It wasn't great, but CBS did better than the Ravens

Just as you can often tell a lot about a team's character by how it performs in games that no longer matter in the standings, so it is with broadcast crews and network sports divisions.

By that standard, you have to say that the crew CBS Sports sent to Cincinnati Sunday to cover the Ravens' 27-10 loss to the Bengals at least showed up and brought a little enthusiasm to the game. They performed a lot better than the Ravens did, anyway.


Don't get me wrong, there was nothing truly exceptional about the telecast with Carter Blackburn on play-by-play and Chris Simms on analysis. If you want a grade, make it a C or C-minus. But, again, at least they showed up and delivered an adequate performance – something the Ravens never achieved in the game I saw on my screen.

Here's what a just-passing performance looks like in the case of Simms.

With five minutes left in the game, Joe Flacco throws one of those maddening little crossing-route completions over the middle.

"The frustrating thing for me watching this Ravens team," Simms said, "is how many times are we going to see a ball thrown in a shallow cross over the middle for 4 yards?"

Exactly, Chris. Totally on the money. Except you should have got that from watching film of the Ravens during the week and offered that observation pregame, because Baltimore fans have been pulling their hair out game after game at that losing offensive strategy.

In fairness, Simms did mention the "dink-and-dunk" nature of the offense halfway through the first quarter, but he didn't rip it the way he did late in the game. And conscientious film preparation should have had him breathing fire over it as soon as the camera light came on.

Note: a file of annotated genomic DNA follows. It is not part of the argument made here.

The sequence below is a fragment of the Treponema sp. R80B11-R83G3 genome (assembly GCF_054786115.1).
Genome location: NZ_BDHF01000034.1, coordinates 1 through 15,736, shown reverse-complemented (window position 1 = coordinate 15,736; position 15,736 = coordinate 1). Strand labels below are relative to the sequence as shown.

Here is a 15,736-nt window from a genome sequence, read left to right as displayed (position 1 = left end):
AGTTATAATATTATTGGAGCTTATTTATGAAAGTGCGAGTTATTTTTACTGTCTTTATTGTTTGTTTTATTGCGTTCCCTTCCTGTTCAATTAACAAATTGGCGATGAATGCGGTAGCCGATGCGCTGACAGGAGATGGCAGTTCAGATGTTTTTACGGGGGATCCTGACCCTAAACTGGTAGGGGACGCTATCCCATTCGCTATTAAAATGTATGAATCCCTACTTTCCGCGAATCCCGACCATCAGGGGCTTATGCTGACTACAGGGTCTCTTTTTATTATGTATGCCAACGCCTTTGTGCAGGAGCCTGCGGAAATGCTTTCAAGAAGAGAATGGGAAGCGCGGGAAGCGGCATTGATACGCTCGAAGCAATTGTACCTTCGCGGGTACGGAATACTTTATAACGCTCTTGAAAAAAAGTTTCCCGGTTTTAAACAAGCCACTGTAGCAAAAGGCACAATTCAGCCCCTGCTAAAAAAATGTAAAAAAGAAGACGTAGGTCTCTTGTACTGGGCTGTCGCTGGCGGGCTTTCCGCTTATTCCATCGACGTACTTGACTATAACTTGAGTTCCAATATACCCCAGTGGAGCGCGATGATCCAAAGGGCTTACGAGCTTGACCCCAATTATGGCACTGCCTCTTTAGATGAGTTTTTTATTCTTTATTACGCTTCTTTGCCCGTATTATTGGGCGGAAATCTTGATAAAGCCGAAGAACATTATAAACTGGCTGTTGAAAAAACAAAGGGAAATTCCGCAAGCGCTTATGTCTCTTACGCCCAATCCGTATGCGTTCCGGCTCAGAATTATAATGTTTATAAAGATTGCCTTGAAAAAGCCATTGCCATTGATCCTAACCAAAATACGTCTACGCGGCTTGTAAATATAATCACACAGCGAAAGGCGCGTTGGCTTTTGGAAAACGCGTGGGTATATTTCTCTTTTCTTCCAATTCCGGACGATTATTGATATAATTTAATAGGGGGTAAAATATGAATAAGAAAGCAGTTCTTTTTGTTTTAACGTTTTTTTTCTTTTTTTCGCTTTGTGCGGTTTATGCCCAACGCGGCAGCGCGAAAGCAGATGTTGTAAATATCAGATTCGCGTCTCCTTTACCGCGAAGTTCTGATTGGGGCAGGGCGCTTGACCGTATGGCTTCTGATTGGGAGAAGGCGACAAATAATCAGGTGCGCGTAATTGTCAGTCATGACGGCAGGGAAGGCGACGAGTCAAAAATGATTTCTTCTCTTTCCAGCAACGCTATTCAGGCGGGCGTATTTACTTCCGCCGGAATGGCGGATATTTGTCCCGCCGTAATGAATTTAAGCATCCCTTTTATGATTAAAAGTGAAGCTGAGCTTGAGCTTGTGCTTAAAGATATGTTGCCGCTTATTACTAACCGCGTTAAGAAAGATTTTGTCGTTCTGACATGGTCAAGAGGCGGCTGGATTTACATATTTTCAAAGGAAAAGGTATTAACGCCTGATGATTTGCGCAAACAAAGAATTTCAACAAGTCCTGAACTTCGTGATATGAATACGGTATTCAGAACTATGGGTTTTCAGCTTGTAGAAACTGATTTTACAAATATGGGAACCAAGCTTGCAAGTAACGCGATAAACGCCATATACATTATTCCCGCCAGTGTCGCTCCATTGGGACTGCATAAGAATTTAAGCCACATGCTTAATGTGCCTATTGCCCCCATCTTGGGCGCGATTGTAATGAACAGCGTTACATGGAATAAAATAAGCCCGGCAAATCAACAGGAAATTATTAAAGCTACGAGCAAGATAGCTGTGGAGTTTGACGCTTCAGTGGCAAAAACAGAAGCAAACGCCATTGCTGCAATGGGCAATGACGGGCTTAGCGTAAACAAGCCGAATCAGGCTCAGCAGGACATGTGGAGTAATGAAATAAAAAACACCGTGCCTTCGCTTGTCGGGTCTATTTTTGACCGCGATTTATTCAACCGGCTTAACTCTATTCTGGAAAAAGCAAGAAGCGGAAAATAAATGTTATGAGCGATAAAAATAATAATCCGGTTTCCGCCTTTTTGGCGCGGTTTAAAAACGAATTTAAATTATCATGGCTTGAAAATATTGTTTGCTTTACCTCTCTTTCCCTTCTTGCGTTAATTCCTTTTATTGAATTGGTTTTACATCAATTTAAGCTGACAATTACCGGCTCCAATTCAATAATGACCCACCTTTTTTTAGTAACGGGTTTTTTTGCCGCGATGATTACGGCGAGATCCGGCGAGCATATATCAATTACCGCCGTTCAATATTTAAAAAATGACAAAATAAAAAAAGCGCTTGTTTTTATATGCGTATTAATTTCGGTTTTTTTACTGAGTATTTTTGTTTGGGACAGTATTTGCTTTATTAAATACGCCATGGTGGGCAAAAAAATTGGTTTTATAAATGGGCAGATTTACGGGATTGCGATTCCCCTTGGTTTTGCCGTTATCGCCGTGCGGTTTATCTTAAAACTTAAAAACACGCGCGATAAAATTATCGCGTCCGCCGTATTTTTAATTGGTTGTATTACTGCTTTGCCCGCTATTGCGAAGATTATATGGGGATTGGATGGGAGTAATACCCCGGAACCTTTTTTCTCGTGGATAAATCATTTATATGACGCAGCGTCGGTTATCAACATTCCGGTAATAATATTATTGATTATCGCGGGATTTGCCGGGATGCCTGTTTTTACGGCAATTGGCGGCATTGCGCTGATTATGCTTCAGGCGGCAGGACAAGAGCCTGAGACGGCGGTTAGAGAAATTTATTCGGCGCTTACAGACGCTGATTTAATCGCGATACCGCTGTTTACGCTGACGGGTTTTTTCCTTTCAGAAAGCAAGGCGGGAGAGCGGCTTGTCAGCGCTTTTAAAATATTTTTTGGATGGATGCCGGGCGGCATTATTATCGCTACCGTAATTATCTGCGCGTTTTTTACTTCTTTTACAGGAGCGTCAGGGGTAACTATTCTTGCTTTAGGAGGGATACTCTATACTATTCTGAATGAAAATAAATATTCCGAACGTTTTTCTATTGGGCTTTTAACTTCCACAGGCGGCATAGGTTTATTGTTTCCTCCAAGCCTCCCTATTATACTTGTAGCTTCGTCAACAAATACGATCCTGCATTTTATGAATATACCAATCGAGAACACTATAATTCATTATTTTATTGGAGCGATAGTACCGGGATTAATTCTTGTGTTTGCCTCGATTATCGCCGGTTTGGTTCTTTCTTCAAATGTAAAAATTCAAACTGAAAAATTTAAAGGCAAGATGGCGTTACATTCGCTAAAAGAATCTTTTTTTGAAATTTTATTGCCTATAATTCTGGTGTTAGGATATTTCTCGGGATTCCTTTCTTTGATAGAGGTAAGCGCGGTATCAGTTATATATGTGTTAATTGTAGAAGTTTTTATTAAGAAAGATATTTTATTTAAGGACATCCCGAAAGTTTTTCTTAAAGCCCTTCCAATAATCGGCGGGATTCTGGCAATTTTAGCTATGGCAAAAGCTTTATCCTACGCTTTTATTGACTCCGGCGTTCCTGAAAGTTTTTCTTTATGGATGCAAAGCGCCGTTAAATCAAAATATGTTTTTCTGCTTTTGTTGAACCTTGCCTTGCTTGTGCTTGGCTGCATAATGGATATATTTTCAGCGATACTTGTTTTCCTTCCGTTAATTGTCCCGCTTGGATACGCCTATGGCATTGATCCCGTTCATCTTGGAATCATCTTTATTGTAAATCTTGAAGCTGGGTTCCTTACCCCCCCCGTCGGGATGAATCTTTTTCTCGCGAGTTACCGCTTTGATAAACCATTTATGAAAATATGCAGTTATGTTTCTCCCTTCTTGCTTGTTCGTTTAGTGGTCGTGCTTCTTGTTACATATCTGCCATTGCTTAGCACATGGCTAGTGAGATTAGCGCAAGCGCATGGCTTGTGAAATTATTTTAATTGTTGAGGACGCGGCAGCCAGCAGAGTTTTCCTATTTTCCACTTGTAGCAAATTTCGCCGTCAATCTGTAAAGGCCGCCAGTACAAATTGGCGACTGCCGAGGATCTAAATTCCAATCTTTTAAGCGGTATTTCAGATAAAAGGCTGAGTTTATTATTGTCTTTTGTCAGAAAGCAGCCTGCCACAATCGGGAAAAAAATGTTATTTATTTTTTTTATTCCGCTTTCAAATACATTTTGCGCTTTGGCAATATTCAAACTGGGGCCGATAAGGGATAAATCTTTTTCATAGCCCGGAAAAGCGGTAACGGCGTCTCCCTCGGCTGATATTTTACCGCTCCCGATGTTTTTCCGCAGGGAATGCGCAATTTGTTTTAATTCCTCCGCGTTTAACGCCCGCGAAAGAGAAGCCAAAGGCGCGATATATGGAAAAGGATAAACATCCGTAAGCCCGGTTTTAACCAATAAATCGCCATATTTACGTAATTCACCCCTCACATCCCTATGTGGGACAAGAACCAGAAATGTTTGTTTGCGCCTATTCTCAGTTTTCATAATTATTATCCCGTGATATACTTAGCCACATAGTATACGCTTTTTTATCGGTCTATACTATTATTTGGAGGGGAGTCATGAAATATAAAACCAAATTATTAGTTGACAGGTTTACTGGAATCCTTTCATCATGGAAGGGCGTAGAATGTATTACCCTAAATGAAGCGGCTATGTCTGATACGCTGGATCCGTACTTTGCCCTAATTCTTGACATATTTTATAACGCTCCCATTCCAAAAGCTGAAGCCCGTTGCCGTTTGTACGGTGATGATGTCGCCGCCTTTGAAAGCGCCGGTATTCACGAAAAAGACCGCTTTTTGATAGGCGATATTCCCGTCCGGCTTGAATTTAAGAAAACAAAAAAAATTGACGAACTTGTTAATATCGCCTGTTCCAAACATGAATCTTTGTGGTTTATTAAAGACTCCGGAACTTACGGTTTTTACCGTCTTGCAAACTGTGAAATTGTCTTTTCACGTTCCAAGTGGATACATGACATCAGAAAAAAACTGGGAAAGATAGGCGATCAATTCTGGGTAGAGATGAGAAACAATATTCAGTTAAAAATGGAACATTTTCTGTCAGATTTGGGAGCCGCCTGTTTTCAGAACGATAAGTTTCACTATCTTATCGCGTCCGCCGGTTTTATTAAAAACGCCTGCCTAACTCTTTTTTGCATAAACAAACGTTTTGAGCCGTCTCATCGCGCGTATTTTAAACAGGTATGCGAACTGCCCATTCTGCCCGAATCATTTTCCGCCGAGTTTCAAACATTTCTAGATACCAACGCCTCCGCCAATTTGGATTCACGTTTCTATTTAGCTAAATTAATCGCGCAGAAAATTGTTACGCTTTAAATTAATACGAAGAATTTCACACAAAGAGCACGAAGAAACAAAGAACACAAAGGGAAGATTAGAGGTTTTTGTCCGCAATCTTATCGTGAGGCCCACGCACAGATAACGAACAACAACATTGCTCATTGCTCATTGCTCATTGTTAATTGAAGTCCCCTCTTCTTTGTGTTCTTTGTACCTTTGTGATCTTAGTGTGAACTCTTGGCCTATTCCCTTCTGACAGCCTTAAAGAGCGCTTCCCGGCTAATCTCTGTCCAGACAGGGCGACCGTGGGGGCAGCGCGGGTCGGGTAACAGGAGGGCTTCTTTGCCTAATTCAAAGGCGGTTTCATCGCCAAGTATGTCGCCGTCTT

Furthermore, he kept praising Flacco early in the game – praise that was in no way deserved.

Give Simms credit, though, for acknowledging he and Blackburn were wrong in their pre-game thinking.


"I think both of us are shocked," he said at halftime. We thought Baltimore was the team that was ready to go today and Cincinnati might be the other team. But, no, Cincinnati has come out driven, playing hard and just being more physical than the Baltimore Ravens right now."

He stopped well short of calling out the Ravens, to the extent an analyst with more authority would have, but he did at least note their lackluster performance and lackadaisical attitude.

After saying the first half showed there's no need to question the Bengals' "pride," he offered a different take on the Ravens.

"I am going to question the Ravens a little," he said as the second half started. "Do they want to come out here and play football right now and get in a physical match with the Bengals? Or, have they kind of chalked it up to the offseason and it's time to go home?"

As he said that, the cameras showed us John Harbaugh on the sideline, the man ultimately responsible for the kind of lame performance Baltimore fans saw Sunday.

That was one of the better moments for the folks in the truck, using images to enhance and extend what the analyst was saying.


Overall, viewers did get good looks at many of the important plays. Give the production team credit for that. But it took them a while to get there.

In the first quarter, the Bengals ripped off back-to-back big plays – one a run around the end and another a pass. I wanted to know at that point why the Ravens couldn't set the edge. Who was screwing up? But there were no replays or analysis to show it.

And then, I wanted to know who was messing up in the secondary on the pass, and again, I got no replay or analysis showing it.

Credit sideline reporter Jenny Dell with the best effort of the day.

Near the end of the game when Ravens linebacker C. J. Mosley was carted off the field, she reported what he said to a fan who asked about the injury: that it was his calf. I don't know if that will turn out to be correct, but at the end of the game, she was still hustling to get Ravens fans information that mattered back in Baltimore.

And, finally, she got the post-game interview with Steve Smith Sr. in what he said was his last game. And it was good work – asking him if it was really was the end, and then giving him the space to share his emotions without getting in the way with too many questions.

I'm scrambling to find something to cheer about today, and she's it.